Lalitha Mishra of Brakewell Automotive Components said that her company was exploring possibilities of exporting its products to Europe. “Automechanika is a great avenue for the European market. We got positive customer response after the last fair. Events like this also help us meet our customers,” she added.

Brakewell makes brake linings, brake pads, disc pads and clutch facings. Its global business contributes to 35 percent of turnover and markets include Japan, Germany, Switzerland , Italy, Egypt, Algeria, Jordan, Syria, Russia, Ukraine, Taiwan, Nigeria and Iran. The company, whose plant is located at Noida near Delhi, began operations in 1983.

##### Some of its customers in India are Suzuki, Mahindra & Mahindra, Escorts, Swaraj Mazda, Clutch Auto, JCB etc. It also meets the needs of state road transport corporations and the defence industry. The Rs 20 crore Brakewell is setting up a new plant in Uttranchal which will be operational by March 2007. “We are creating huge capacities and it will help us double our turnover soon,” Mishra says.

Akshay Sharma of Ferolite Jointings said that there was a sea change in the way the global community perceived India. “The country is finally getting the recognition it deserves. Earlier, people were not so confident about Indian products,” he added. Ferolite began modestly with one machine and gradually began growing. At present, about 30 percent of its total revenue comes from exports. “We hope to close this fiscal with a turnover of about Rs 50 crore. We are supplying to several gasket cutting companies that supply to big names like Maruti, Suzuki and Honda,” he said.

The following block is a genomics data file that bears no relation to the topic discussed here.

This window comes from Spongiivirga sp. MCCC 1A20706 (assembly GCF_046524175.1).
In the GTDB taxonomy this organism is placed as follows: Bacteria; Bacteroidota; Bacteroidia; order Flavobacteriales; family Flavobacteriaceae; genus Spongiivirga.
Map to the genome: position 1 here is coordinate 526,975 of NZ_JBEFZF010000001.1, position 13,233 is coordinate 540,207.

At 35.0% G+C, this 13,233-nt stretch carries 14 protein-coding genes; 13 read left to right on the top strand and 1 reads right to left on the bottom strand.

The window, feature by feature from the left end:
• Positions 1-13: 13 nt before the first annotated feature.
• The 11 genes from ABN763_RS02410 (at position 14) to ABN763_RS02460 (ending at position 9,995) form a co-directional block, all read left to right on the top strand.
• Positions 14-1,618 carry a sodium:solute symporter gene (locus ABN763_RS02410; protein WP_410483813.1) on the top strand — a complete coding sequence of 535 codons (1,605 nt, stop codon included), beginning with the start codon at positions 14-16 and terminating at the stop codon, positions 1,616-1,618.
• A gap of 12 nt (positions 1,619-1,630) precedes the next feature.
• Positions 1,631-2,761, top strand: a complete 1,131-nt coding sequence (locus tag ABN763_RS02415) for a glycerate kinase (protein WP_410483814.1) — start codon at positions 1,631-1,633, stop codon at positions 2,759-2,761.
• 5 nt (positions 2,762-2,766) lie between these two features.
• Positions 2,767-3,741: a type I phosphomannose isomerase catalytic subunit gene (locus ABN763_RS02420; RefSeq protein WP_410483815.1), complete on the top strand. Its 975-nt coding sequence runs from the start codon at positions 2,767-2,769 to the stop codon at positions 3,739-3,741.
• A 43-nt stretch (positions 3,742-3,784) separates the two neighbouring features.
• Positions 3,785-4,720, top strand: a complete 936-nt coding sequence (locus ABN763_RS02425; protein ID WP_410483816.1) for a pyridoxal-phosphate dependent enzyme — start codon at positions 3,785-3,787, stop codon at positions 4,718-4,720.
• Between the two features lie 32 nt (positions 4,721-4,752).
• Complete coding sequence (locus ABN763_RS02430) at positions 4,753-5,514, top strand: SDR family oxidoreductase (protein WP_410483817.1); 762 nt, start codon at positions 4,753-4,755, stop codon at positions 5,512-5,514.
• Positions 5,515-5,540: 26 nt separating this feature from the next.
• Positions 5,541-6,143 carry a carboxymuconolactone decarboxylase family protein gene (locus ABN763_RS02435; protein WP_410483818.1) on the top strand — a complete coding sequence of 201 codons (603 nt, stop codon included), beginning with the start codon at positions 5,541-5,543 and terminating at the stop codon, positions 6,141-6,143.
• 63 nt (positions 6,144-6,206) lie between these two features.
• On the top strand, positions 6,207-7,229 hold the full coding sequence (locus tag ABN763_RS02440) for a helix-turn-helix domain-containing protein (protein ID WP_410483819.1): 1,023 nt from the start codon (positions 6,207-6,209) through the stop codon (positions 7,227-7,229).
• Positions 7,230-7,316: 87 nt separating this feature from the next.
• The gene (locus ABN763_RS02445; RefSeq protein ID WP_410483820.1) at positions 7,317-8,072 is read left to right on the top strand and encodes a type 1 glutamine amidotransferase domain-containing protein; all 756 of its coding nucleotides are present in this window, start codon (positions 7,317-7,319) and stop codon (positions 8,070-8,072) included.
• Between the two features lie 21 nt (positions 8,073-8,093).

Globally, it exports to dealers for the aftermarket in the industrial segment. Sharma was categorical that those buyers who want low cost products of poor quality opted for China. “Global companies know that prices in India are economical and not very low with top quality. Manufacturers in China are supported by the government whereas in India we have to be on our own,” he reiterated.

FUTURE HOPE

There were many, many others we spoke to and the overall feeling was one of tremendous hope for the future. While big players like Pricol, Rane, Shriram Pistons & Rings, Sundaram Brake Linings etc were at home in this mega event, the credit goes to the smaller players who were courageous enough to tell the rest of the world that they were a force to reckon with. In many ways, it was a reminder of the David versus Goliath saga. There were some hiccups though. Some of the participants from India felt that their stalls could have been a lot more attractive. Indeed, some of them paled in comparison to those from Brazil for instance.

“Things could have been organised in a better fashion. Despite the fact that there are over 160 companies here, nothing is really in place and one has to run around for so many things,” one of the company representatives said. “If we get an important visitor, the problem is that we cannot even sit and discuss here. We have to take him/her to some place. We are not able to extend common courtesies like tea/coffee or cool drinks as these are not available,” he complained.

Clearly, it was obvious that the Automotive Component Manufacturers Association of India (ACMA) was sorely missed at a time like this since there is a greater degree of empathy for domestic companies. “With ACMA, the coordination was done by the organising body since participating companies were busy with visitors and their own business. Some central agency, which is away from participating in the event, should provide these facilities. ACMA was taking more initiatives on these lines,” another representative said.

“The organisers should provide us all the facilities but we see little with Messe Frankfurt when compared to events organised by ACMA. We do not know if Messe Frankfurt will take any initiative and go with ACMA as they have been organising this event on their own for many years now,” he added.

The million dollar question is when Messe Frankfurt will decide to host the Automechanika in India. The last time this happened was nearly a decade ago. Along with China, India is the most happening region in Asia for the automotive industry. It only seems natural that it be included in the Messe Frankfurt itinerary.